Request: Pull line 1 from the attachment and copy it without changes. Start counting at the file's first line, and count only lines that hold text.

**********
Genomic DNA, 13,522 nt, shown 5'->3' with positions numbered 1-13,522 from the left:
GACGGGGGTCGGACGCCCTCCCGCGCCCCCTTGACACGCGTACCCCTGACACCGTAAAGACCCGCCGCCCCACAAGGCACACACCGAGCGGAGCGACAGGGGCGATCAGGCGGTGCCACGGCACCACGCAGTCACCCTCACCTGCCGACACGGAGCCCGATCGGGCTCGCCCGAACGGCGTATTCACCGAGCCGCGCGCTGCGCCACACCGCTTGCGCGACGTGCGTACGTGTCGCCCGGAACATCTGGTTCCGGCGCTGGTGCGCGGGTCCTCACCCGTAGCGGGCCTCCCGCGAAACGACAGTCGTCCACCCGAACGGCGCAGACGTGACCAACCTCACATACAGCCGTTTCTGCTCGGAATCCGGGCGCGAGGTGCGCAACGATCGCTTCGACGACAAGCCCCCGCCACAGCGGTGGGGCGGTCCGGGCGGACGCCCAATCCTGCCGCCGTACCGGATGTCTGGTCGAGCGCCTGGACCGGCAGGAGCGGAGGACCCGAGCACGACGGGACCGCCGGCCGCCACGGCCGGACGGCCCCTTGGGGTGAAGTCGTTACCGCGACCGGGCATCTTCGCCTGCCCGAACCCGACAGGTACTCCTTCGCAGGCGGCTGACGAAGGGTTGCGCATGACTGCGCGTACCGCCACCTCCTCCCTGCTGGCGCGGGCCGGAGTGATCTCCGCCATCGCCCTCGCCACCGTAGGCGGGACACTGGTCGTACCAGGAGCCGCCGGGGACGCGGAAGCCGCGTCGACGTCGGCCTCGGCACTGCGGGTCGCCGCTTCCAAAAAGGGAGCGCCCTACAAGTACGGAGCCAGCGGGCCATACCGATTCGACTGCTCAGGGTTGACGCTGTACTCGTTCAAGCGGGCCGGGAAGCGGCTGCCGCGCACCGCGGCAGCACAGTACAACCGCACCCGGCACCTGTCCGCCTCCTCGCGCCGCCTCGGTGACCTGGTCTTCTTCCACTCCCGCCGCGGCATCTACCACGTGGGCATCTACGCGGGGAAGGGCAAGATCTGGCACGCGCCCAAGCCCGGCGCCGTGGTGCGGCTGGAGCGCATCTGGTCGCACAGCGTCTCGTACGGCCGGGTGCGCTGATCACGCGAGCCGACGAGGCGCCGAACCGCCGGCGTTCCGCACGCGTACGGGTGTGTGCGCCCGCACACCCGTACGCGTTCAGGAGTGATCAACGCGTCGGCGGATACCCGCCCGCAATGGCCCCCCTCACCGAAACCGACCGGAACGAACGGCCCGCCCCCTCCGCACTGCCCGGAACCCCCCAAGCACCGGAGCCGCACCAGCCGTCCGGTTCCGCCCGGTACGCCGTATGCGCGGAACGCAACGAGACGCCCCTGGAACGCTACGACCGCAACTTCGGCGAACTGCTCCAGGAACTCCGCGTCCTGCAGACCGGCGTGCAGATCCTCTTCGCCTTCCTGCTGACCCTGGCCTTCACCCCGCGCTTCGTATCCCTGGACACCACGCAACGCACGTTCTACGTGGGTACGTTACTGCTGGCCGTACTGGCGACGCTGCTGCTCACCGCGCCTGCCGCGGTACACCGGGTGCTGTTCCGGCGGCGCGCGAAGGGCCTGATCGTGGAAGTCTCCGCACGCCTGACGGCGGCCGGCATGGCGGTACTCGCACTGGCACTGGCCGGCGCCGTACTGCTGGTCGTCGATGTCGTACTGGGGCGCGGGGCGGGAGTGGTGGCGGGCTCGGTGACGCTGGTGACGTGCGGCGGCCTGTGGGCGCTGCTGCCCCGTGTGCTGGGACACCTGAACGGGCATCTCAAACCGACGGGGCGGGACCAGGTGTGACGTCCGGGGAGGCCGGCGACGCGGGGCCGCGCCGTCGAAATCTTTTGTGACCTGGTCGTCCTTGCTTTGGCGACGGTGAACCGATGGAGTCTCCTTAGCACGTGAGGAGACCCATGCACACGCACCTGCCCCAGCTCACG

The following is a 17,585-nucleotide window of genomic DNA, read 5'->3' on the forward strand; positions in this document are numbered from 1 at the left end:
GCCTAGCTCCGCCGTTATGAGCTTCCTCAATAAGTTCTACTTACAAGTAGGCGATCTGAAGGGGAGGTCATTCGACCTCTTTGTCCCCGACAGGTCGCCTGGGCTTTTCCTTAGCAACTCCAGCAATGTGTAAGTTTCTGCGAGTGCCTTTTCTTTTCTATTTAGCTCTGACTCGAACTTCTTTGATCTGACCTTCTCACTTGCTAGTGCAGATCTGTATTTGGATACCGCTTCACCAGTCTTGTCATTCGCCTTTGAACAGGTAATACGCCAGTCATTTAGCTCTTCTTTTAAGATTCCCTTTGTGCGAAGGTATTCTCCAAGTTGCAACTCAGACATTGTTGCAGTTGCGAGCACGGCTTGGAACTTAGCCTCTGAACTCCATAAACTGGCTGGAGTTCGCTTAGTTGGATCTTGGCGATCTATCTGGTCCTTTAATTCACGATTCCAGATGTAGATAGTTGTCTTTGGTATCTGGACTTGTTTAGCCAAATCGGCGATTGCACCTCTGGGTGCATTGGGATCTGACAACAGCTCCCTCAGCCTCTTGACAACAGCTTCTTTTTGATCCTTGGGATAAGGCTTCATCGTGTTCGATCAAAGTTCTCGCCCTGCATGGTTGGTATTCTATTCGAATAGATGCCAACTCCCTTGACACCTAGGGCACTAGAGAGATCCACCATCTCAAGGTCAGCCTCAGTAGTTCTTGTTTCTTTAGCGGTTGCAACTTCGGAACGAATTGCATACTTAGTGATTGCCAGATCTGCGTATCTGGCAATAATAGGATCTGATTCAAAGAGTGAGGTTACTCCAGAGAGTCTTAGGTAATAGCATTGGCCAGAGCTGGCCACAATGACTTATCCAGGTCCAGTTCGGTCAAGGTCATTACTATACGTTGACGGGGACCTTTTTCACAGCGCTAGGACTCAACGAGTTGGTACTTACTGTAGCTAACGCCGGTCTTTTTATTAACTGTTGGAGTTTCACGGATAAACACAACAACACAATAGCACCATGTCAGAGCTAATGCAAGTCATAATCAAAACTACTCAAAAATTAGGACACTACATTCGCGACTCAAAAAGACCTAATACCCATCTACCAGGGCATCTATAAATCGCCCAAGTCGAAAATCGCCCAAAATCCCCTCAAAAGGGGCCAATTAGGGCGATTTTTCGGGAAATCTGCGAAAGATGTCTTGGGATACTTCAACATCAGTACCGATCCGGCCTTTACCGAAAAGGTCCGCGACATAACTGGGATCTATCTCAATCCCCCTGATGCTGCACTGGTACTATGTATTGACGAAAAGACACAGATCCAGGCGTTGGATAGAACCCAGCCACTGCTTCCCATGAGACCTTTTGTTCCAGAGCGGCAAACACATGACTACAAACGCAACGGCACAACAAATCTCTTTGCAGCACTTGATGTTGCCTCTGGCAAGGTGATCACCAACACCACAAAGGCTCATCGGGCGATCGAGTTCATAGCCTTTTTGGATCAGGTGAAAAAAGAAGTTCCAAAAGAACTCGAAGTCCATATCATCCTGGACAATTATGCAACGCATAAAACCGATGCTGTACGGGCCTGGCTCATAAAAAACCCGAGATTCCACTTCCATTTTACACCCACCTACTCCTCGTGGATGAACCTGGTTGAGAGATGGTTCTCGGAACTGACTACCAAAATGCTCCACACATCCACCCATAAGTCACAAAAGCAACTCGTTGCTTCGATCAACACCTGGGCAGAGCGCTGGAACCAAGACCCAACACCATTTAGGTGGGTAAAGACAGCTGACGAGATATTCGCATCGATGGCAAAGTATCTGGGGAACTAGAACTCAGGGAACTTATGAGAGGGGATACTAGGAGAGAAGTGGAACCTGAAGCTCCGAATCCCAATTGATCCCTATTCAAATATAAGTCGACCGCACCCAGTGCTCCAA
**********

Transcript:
Genomic DNA, 13,522 nt, shown 5'->3' with positions numbered 1-13,522 from the left: